Rebiotix, a Ferring Company, and its parent Ferring Pharmaceuticals Group said today their microbiome-based treatment candidate RBX2660 showed positive preliminary Phase III results in patients with Clostridioides difficile (C. diff) infections.

As a result, the companies said, RBX2260 is the world’s first standardized, non-antibiotic, microbiome-based therapeutic to achieve safety and efficacy in a pivotal study. The companies did not disclose specifics in their announcement, and no results were posted on ClinicalTrials.gov. The trial’s primary completion date is June, and a full data package is not expected to be completed until the second half of this year.

RBX2260 met its primary outcome measure in the Phase III PUNCH CD3 trial (NCT03244644) of favorable efficacy compared to placebo measured at 8 weeks after treatment. The 267-patient study defined efficacy as the absence of C. difficile diarrhea without the need for retreatment as assessed by subject interview and physical exam 1, 4, and 8 weeks after administration of the study treatment.

“As a first-in-class, potentially paradigm-changing technology, we look forward to discussing our final data with the FDA in the latter part of this year,” Lee Jones, CEO and founder of Rebiotix. “The positive preliminary data on the primary efficacy endpoint are a major stepping stone for the RBX2660 development program, bringing us closer to an approved microbiome therapy available for healthcare providers to help patients.”

PUNCH CD3 is a randomized, multicenter, double-blinded, placebo-controlled study. In addition to measuring efficacy, the study also incorporates a safety assessment intended to follow patients for several months after receiving the investigational drug. The safety data will provide insight into the potential of using microbes as a therapeutic intervention.

RBX2660 is the first treatment developed through Rebiotix’s Microbiota Restoration Therapy (MRT™) drug platform, which uses live microbiota as a therapy to replace or replenish disrupted microbial communities. A second formulation against C. diff. infection based on the platform is also in development, RBX7455, which according to Rebiotix is the first-of-its-kind non-frozen, room-temperature stable, oral microbiota-based product.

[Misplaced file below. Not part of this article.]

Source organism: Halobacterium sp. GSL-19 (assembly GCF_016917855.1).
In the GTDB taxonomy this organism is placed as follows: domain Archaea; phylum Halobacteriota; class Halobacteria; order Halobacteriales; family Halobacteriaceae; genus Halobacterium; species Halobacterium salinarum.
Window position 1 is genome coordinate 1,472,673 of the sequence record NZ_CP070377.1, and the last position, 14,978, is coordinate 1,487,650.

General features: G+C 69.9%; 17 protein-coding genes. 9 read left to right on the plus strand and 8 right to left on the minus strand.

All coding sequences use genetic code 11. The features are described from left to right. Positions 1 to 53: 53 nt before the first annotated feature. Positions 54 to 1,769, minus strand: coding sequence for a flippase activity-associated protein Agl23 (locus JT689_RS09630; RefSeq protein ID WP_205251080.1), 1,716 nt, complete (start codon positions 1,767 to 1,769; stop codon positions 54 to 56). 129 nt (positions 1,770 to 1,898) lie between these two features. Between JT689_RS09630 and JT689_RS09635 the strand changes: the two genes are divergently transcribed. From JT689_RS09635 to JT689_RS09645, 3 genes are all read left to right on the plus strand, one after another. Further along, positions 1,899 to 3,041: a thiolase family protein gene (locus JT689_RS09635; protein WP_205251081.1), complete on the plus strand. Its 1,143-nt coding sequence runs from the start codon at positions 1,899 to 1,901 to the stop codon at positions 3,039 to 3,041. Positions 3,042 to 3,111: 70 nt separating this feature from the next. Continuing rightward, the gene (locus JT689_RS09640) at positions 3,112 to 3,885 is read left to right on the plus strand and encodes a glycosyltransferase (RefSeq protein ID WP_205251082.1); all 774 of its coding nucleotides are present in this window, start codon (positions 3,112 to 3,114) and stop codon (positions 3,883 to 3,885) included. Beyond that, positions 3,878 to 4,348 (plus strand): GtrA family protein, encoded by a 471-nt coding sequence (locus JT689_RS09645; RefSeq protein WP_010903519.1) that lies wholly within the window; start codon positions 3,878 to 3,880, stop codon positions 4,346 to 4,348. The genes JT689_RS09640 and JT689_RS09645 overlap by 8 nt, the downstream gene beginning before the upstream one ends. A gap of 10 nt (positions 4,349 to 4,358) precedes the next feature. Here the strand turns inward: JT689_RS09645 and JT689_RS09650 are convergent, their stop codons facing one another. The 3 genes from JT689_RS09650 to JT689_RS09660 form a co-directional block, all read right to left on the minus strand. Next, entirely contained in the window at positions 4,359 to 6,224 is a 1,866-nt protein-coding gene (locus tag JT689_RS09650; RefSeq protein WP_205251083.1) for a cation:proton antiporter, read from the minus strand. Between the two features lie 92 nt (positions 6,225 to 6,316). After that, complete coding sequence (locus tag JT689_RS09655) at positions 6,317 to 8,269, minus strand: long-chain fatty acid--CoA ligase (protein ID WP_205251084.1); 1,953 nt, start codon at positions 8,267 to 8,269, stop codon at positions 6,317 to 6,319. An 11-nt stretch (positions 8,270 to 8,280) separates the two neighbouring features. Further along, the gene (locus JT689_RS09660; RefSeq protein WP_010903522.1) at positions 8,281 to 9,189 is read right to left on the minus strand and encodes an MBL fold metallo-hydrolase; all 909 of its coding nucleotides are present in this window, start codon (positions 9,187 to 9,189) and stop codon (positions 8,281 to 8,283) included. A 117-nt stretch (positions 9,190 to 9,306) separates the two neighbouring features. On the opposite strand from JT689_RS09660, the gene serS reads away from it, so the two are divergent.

“Major step forward”

“These positive preliminary findings represent a major step forward towards bringing an innovative, non-antibiotic option to patients that may help restore their gut microbiome,” Per Falk, Ferring’s President and Chief Science Officer, said in a statement. “With health systems under increasing pressure due to viruses like COVID-19 and the rising threat of antimicrobial resistance, the need for new therapies is greater than ever. We believe the power of the microbiome has great potential and we look forward to bringing RBX2660 to patients soon.”

Among other developers of microbiome-based treatments, Seres Therapeutics on March 30 said it completed enrollment in its Phase III ECOSPOR III trial (NCT03183128), a multicenter, randomized, double-blind, placebo-controlled, parallel-group study designed to assess the safety, tolerability, and efficacy of SER-109 versus placebo in adults with recurrent C. diff. infection.

The trial was designed for 188 patients, but Seres halted enrollment at 181, citing the COVID-19 pandemic. Top-line results are expected in “mid-2020” as planned, the company added.

Another microbiome-based drug developer, Finch Therapeutics, is also studying its lead candidate CP101 in recurrent C. diff. CP101 is an oral Full-Spectrum Microbiota (FSM) product—an oral capsule containing lyophilized microbiota from healthy human donors—that is designed to prevent recurrent C. diff. infection by restoring the balance of the gut microbiome. Topline data for CP101 is set to be read out later this year from a Phase II potentially single pivotal trial, PRISM3 (NCT03110133)

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